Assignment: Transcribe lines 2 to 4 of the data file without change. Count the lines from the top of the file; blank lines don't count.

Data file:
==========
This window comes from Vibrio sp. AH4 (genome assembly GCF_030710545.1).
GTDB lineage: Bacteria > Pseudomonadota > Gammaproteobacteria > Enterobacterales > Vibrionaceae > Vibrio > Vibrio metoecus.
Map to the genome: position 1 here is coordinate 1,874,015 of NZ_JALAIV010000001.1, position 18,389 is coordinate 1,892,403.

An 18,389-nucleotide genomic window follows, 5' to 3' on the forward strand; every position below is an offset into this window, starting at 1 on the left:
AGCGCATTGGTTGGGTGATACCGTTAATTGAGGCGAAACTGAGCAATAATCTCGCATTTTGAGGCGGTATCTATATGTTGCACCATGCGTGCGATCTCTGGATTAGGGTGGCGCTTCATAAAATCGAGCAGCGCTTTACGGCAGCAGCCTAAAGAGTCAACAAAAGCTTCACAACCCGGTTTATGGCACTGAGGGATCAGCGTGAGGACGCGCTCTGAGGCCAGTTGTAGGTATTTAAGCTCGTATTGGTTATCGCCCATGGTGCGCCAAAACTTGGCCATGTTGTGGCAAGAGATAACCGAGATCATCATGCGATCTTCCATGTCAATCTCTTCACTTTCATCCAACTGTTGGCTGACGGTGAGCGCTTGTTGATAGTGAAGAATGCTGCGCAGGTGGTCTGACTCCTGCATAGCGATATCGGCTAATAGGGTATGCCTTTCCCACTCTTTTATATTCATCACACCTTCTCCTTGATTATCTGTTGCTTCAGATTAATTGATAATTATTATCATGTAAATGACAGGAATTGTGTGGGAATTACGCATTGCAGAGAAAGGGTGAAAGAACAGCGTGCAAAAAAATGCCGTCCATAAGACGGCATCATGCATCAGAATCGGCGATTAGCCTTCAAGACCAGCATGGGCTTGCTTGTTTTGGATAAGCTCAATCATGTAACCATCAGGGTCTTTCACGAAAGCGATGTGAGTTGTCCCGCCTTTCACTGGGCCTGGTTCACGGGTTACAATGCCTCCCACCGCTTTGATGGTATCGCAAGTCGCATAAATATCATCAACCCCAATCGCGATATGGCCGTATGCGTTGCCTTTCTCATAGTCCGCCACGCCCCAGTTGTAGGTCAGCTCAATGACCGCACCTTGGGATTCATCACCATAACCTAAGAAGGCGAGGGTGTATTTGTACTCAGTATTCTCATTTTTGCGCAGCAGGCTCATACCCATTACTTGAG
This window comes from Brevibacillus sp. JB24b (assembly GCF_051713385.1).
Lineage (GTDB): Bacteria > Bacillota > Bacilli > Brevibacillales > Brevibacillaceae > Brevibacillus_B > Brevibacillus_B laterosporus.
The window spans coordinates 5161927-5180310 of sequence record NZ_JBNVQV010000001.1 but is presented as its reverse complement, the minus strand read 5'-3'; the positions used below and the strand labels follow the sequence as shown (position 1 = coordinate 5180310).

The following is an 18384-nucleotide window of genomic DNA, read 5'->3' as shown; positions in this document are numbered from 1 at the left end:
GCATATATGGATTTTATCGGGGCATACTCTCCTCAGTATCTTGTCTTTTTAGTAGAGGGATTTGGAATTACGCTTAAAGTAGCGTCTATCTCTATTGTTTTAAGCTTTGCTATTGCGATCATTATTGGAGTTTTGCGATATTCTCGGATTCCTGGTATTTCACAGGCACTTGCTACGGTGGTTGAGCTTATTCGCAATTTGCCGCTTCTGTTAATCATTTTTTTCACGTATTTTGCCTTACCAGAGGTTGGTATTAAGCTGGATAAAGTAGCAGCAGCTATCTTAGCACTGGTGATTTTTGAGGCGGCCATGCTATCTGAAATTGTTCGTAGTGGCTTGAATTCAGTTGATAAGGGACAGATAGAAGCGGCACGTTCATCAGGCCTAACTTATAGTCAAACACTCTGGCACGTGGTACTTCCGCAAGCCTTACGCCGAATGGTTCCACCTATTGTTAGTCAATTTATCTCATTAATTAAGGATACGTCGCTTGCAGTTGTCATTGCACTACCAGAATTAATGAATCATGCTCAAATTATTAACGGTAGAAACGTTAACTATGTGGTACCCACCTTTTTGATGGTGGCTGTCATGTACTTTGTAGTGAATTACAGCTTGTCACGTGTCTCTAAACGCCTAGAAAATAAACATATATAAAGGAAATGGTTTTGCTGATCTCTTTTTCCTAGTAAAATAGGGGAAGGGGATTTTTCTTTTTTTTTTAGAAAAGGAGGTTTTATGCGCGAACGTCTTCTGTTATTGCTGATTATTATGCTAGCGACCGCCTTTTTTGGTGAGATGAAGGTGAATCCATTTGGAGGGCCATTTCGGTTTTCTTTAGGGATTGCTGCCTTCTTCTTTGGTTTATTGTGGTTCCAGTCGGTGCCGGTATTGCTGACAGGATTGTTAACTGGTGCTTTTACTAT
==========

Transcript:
GTDB lineage: Bacteria > Pseudomonadota > Gammaproteobacteria > Enterobacterales > Vibrionaceae > Vibrio > Vibrio metoecus.
Map to the genome: position 1 here is coordinate 1,874,015 of NZ_JALAIV010000001.1, position 18,389 is coordinate 1,892,403.

An 18,389-nucleotide genomic window follows, 5' to 3' on the forward strand; every position below is an offset into this window, starting at 1 on the left: